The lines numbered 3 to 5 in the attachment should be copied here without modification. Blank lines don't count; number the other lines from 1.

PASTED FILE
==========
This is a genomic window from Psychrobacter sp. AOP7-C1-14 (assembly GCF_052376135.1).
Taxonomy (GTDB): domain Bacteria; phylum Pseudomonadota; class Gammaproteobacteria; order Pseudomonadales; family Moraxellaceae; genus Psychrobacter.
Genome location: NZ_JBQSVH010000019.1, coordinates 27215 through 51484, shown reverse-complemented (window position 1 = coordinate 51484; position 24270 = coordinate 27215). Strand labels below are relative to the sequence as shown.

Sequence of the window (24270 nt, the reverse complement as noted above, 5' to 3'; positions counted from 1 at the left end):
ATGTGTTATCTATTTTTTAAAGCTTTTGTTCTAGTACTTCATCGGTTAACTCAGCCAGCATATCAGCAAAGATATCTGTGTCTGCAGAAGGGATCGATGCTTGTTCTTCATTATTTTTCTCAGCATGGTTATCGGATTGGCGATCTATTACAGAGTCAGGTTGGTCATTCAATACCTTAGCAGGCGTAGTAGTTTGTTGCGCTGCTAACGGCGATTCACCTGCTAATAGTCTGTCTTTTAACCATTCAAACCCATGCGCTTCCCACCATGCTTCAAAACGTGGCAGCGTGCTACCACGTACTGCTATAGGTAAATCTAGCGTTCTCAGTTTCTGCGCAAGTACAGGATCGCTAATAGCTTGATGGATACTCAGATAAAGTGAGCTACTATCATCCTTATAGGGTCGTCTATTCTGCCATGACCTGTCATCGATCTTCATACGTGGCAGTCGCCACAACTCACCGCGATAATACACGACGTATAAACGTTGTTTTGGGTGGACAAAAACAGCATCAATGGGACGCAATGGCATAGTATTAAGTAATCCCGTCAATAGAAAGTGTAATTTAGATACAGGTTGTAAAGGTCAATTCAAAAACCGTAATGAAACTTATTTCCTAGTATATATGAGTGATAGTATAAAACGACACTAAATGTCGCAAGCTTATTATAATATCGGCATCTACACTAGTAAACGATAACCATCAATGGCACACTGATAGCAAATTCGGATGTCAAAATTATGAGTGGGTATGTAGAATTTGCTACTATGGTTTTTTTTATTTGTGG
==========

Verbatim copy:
Genome location: NZ_JBQSVH010000019.1, coordinates 27215 through 51484, shown reverse-complemented (window position 1 = coordinate 51484; position 24270 = coordinate 27215). Strand labels below are relative to the sequence as shown.

Sequence of the window (24270 nt, the reverse complement as noted above, 5' to 3'; positions counted from 1 at the left end):
ATGTGTTATCTATTTTTTAAAGCTTTTGTTCTAGTACTTCATCGGTTAACTCAGCCAGCATATCAGCAAAGATATCTGTGTCTGCAGAAGGGATCGATGCTTGTTCTTCATTATTTTTCTCAGCATGGTTATCGGATTGGCGATCTATTACAGAGTCAGGTTGGTCATTCAATACCTTAGCAGGCGTAGTAGTTTGTTGCGCTGCTAACGGCGATTCACCTGCTAATAGTCTGTCTTTTAACCATTCAAACCCATGCGCTTCCCACCATGCTTCAAAACGTGGCAGCGTGCTACCACGTACTGCTATAGGTAAATCTAGCGTTCTCAGTTTCTGCGCAAGTACAGGATCGCTAATAGCTTGATGGATACTCAGATAAAGTGAGCTACTATCATCCTTATAGGGTCGTCTATTCTGCCATGACCTGTCATCGATCTTCATACGTGGCAGTCGCCACAACTCACCGCGATAATACACGACGTATAAACGTTGTTTTGGGTGGACAAAAACAGCATCAATGGGACGCAATGGCATAGTATTAAGTAATCCCGTCAATAGAAAGTGTAATTTAGATACAGGTTGTAAAGGTCAATTCAAAAACCGTAATGAAACTTATTTCCTAGTATATATGAGTGATAGTATAAAACGACACTAAATGTCGCAAGCTTATTATAATATCGGCATCTACACTAGTAAACGATAACCATCAATGGCACACTGATAGCAAATTCGGATGTCAAAATTATGAGTGGGTATGTAGAATTTGCTACTATGGTTTTTTTTATTTGTGG